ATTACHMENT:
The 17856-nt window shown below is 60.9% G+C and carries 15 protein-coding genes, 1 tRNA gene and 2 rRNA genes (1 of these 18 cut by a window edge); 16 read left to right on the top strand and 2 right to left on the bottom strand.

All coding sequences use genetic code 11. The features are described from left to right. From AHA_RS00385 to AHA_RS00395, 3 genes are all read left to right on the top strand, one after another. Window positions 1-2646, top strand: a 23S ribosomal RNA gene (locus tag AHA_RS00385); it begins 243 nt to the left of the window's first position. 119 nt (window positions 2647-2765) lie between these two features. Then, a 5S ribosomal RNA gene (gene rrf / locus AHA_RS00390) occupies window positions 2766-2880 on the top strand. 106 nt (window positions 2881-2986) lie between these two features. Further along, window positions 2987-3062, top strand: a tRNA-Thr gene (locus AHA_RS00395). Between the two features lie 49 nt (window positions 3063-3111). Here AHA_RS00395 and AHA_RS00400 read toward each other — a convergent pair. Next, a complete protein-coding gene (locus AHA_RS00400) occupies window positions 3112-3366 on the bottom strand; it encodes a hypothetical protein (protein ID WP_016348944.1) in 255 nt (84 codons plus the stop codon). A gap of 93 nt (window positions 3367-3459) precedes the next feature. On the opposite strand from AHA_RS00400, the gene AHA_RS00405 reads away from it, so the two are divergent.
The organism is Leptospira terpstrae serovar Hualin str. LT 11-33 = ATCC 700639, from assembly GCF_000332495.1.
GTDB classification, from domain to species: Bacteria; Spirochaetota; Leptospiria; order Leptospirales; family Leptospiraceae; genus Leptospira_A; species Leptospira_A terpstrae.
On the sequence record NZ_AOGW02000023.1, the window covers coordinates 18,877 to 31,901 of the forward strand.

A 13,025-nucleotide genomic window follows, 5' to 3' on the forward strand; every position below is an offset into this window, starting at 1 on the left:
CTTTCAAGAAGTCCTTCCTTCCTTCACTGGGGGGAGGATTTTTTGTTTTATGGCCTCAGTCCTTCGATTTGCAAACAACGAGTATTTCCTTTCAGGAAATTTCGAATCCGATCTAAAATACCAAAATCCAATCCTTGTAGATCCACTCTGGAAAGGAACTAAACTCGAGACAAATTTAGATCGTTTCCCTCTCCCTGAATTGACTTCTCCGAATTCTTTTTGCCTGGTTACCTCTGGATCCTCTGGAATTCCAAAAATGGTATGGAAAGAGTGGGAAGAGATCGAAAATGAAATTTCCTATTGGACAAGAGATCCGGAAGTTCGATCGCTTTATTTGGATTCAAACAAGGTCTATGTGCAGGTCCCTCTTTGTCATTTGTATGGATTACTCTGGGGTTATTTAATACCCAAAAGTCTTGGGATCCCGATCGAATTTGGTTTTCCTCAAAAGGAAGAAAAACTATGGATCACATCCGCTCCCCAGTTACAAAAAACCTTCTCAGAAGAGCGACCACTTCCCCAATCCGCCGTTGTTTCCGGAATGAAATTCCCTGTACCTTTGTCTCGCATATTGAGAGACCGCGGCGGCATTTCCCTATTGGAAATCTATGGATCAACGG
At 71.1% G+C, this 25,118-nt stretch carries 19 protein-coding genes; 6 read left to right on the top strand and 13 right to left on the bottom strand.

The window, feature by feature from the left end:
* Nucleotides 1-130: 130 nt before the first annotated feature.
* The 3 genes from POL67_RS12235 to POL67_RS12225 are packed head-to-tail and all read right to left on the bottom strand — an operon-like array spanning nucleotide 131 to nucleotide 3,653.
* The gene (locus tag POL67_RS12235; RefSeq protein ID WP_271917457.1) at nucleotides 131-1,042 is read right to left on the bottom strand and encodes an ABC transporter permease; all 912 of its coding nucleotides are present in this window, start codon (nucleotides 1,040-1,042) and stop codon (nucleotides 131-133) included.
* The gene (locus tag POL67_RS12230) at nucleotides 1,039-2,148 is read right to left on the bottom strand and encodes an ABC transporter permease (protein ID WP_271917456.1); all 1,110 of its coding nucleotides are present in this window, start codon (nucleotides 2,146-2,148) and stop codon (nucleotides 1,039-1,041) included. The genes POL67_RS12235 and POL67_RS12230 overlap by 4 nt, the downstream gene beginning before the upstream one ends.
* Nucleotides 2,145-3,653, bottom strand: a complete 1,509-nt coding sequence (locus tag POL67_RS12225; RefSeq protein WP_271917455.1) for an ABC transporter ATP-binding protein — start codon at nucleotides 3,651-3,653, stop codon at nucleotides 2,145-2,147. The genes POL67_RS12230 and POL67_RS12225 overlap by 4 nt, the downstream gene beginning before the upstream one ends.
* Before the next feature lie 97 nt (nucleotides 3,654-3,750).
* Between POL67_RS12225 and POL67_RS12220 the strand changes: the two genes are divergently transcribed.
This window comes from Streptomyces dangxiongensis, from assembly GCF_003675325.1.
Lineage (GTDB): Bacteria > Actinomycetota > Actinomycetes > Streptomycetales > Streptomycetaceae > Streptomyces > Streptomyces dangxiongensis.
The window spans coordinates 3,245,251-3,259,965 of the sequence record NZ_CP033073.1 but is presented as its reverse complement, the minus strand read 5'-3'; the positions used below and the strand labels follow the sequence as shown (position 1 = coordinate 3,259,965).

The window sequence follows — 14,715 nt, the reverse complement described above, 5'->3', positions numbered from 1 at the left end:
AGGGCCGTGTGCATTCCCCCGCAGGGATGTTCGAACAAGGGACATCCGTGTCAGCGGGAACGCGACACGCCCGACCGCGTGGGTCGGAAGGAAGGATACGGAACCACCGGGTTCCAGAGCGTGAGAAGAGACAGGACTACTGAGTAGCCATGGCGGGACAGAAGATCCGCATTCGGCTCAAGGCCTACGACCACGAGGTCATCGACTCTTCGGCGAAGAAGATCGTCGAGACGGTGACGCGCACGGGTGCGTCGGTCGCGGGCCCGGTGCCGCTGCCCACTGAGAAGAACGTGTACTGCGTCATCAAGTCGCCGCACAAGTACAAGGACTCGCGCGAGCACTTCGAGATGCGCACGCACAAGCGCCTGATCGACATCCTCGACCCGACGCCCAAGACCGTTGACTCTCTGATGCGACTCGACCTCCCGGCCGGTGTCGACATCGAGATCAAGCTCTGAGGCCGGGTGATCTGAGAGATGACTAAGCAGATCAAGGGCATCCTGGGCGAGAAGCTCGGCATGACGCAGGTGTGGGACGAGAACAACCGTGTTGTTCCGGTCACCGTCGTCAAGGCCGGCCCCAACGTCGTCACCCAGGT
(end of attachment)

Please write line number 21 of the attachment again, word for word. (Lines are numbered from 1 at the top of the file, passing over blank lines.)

AGGGCCGTGTGCATTCCCCCGCAGGGATGTTCGAACAAGGGACATCCGTGTCAGCGGGAACGCGACACGCCCGACCGCGTGGGTCGGAAGGAAGGATACGGAACCACCGGGTTCCAGAGCGTGAGAAGAGACAGGACTACTGAGTAGCCATGGCGGGACAGAAGATCCGCATTCGGCTCAAGGCCTACGACCACGAGGTCATCGACTCTTCGGCGAAGAAGATCGTCGAGACGGTGACGCGCACGGGTGCGTCGGTCGCGGGCCCGGTGCCGCTGCCCACTGAGAAGAACGTGTACTGCGTCATCAAGTCGCCGCACAAGTACAAGGACTCGCGCGAGCACTTCGAGATGCGCACGCACAAGCGCCTGATCGACATCCTCGACCCGACGCCCAAGACCGTTGACTCTCTGATGCGACTCGACCTCCCGGCCGGTGTCGACATCGAGATCAAGCTCTGAGGCCGGGTGATCTGAGAGATGACTAAGCAGATCAAGGGCATCCTGGGCGAGAAGCTCGGCATGACGCAGGTGTGGGACGAGAACAACCGTGTTGTTCCGGTCACCGTCGTCAAGGCCGGCCCCAACGTCGTCACCCAGGT